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The SHE lessons we can take from the UKZN fires

Posted by NOSA on Sep 12, 2016 9:04:00 AM

OUKZN Fire damagen Tuesday the 6th of September, the Howard College Law Library was set on fire at the University of KwaZulu-Natal as part of the current protests occurring on campus. The fire was started around 4pm, but was extinguished before any real damage could be done. This follows a large auditorium being set alight at around 11.30pm on Monday night.


So what does an act of vandalism have to do with SHE principles? For one thing, this incident proves that one of the dangers of fire is its suddenness – that it can happen in a moment, and it is best to be as prepared as possible so that if a fire does occur, you can minimise both the danger to people and the damage to property.

Let’s first take a look at the most common causes of workplace fires, and then the strategies to counteract them.





Photo credit: News24



8 common causes of workplace fires

Fire_hazards.jpgMost workplace fires are more often the result of human behaviour than equipment failure, which means you can prevent them with a proactive programme reinforced by training.


Heating equipment

Improperly installed, operated, or maintained furnaces can cause fires. Every furnace or heater has minimum clearance distances on all its sides and above it.

Simple safe practices

  • Keep material and building components away from this area.
  • Never store combustible material in furnace rooms.
  • Do not use temporary heating units in public buildings.


Electrical fires 

Misused, overloaded, damaged, or improperly maintained electrical equipment is a common cause of workplace fires.

Simple safe practices

  • Do not leave cords coiled up when plugged in.
  • Only use extension cords for temporary power for equipment currently in use.
  • Only use multiple outlet strips for computer equipment, not for appliances or other electric equipment.
  • Avoid overloading circuits.


Cooking equipment

Microwaves, coffeemakers, and stoves can cause fires if they are misused.

Simple safe practices

  • Make sure to equip all break room equipment is equipped with smoke detectors.
  • Never leave cooking unattended, and follow microwave instructions carefully.


Mechanical friction

Improperly maintained or cleaned mechanical equipment can lead to a fire.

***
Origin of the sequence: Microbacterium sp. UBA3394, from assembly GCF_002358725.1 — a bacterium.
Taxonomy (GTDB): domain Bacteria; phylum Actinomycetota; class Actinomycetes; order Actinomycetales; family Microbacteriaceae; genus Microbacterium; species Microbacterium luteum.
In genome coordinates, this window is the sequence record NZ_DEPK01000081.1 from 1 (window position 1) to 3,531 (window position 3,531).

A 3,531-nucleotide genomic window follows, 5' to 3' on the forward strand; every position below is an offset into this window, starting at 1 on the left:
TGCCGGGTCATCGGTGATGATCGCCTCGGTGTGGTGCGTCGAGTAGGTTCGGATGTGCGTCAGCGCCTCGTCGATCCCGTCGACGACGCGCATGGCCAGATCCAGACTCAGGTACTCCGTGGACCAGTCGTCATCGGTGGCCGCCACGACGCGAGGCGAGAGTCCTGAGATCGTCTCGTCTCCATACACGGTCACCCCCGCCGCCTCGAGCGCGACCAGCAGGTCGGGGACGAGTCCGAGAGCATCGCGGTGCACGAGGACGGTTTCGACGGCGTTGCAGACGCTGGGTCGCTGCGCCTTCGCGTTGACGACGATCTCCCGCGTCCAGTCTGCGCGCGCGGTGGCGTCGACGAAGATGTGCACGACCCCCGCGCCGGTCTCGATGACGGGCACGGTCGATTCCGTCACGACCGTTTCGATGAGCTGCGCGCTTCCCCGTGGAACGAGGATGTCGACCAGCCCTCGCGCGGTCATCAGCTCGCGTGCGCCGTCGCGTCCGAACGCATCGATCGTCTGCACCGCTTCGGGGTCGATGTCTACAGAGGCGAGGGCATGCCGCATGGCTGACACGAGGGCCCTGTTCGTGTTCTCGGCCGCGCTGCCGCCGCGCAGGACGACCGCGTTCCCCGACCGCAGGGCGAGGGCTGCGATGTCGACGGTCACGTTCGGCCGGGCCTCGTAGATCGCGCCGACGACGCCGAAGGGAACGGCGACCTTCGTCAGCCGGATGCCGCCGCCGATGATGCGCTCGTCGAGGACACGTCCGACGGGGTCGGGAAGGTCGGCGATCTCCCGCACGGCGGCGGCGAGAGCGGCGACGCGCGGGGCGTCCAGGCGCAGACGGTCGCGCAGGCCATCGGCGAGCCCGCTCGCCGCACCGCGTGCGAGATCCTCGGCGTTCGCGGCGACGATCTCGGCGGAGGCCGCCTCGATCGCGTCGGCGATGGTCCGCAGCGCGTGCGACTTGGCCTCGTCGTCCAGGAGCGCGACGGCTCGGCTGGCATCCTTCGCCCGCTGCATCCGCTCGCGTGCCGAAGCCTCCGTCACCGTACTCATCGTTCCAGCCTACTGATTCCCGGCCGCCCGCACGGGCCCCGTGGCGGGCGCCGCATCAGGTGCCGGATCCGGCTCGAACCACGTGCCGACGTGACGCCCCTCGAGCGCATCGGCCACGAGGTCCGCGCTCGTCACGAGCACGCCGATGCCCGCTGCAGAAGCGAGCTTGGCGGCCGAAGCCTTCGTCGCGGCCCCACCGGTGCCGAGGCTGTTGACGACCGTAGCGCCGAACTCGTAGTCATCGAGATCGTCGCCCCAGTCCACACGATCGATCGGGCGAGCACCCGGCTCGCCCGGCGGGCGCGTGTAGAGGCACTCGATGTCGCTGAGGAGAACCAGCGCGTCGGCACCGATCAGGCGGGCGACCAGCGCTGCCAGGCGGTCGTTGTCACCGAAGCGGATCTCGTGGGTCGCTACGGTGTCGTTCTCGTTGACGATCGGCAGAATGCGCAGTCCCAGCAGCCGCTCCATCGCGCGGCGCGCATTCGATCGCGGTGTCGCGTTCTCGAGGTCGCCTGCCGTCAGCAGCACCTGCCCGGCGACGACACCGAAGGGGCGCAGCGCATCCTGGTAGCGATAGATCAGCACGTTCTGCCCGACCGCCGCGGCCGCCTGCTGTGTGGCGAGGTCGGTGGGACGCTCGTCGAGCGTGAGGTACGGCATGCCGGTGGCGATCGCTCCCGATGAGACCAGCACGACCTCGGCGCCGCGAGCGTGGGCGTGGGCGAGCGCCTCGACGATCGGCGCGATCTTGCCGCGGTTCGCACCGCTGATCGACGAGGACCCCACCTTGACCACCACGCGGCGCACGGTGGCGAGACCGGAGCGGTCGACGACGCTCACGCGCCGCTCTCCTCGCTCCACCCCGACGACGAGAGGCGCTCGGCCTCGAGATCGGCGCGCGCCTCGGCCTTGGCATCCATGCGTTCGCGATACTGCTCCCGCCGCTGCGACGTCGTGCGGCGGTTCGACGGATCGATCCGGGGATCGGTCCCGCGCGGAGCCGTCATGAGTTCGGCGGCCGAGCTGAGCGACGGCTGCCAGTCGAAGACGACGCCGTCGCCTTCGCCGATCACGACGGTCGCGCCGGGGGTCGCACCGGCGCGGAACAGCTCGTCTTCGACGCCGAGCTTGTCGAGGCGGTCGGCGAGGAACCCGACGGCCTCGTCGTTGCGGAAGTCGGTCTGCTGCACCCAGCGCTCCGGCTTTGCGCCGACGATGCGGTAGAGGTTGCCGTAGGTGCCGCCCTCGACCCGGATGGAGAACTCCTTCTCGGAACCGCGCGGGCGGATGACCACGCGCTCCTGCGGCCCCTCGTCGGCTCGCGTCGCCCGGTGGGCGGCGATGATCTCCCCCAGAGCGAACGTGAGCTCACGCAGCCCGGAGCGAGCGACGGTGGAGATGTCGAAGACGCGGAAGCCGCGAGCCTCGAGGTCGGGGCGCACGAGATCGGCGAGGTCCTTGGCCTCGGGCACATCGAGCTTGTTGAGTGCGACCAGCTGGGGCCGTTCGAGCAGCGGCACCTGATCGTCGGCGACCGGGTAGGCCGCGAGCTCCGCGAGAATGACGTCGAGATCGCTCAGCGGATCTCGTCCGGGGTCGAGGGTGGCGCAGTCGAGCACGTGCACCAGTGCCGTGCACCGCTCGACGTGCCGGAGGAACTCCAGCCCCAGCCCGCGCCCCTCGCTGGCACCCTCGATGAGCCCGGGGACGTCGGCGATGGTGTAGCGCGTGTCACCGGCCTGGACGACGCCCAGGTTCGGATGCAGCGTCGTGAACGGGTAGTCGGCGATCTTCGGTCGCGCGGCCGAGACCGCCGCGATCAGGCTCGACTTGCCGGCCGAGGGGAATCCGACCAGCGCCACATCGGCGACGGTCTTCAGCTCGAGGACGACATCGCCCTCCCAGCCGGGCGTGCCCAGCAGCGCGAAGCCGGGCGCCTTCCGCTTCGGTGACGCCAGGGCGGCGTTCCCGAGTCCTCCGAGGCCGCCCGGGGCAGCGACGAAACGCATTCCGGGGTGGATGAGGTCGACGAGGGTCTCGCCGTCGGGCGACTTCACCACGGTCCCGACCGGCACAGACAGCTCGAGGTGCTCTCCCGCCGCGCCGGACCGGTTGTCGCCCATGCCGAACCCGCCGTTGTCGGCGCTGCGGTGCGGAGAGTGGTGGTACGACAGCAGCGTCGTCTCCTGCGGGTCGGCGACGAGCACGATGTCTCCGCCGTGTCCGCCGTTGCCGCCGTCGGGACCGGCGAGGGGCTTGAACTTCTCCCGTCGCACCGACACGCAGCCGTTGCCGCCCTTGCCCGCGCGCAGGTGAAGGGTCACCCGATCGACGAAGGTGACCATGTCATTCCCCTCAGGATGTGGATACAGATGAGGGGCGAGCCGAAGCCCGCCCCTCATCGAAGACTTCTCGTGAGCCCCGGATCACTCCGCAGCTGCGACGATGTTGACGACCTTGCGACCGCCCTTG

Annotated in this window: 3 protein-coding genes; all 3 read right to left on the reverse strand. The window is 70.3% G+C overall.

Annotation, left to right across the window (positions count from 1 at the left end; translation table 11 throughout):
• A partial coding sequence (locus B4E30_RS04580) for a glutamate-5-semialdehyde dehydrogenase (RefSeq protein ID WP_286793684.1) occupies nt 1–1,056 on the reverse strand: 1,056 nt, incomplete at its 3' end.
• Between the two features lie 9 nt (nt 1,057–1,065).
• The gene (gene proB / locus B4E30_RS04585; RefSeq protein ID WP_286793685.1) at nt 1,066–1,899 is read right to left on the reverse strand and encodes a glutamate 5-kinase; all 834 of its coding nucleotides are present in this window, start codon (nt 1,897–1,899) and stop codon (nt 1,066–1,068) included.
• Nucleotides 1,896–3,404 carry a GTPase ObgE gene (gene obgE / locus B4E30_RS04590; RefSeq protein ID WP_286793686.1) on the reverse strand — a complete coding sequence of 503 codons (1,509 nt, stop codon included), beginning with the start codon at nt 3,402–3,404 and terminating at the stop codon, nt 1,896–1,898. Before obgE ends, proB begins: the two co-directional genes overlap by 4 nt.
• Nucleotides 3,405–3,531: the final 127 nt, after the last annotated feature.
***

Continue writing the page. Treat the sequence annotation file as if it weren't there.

Simple safe practices

  • Keep bearings properly lubricated and aligned.
  • Keep conveyors and mobile equipment cleaned and free of any accumulation of combustible material.



Poor housekeeping practices are a common cause of fire.

Simple safe practices

  • Avoid excessive storage of boxes and other combustible material.
  • Make sure stored material never blocks exits, walkways, electrical panels, or emergency equipment.


Proximity hazards

Simple safe practices

Watch out for hazards outside of buildings, such as other buildings within 100 feet of your site.

Other hazards include nearby fuel tanks, dumpsters, and weeds, grass, and brush.



Unauthorised smoking or poor setup of smoking areas can put everyone at risk for fire.

Simple safe practices

Local legislation is exceptionally stringent when it comes to smoking in public spaces. As long as you adhere to these regulations, you should minimise the risk of fires starting at your premises as a result of cigarette butts negligently discarded.


Special hazards

Other special hazards include flammable liquid storage and handling; spontaneous combustion from oily rags, chemicals, hay, and leaves; commercial cooking equipment; and LPG and natural gas.

Simple safe practices

Take extra precautions if you have cutting/welding and other hot work that can produce flames, slag, or sparks.


Two non-negotiable actions to take in fire prevention

Action #1: Conduct a fire risk assessment

You need to conduct a thorough assessment of the potential fire risks present in your workplace, and based on these a fire safety action plan (which should include an evacuation plan and emergency assembly points). Ensure that your fire alarms are functional and test them regularly.


Action #2: Stock the legally required number of fire extinguishers

There are four types of fire extinguisher, all of which work by removing one of the elements of the ‘fire triangle’:

  • Oxygen
  • Fuel
  • Heat




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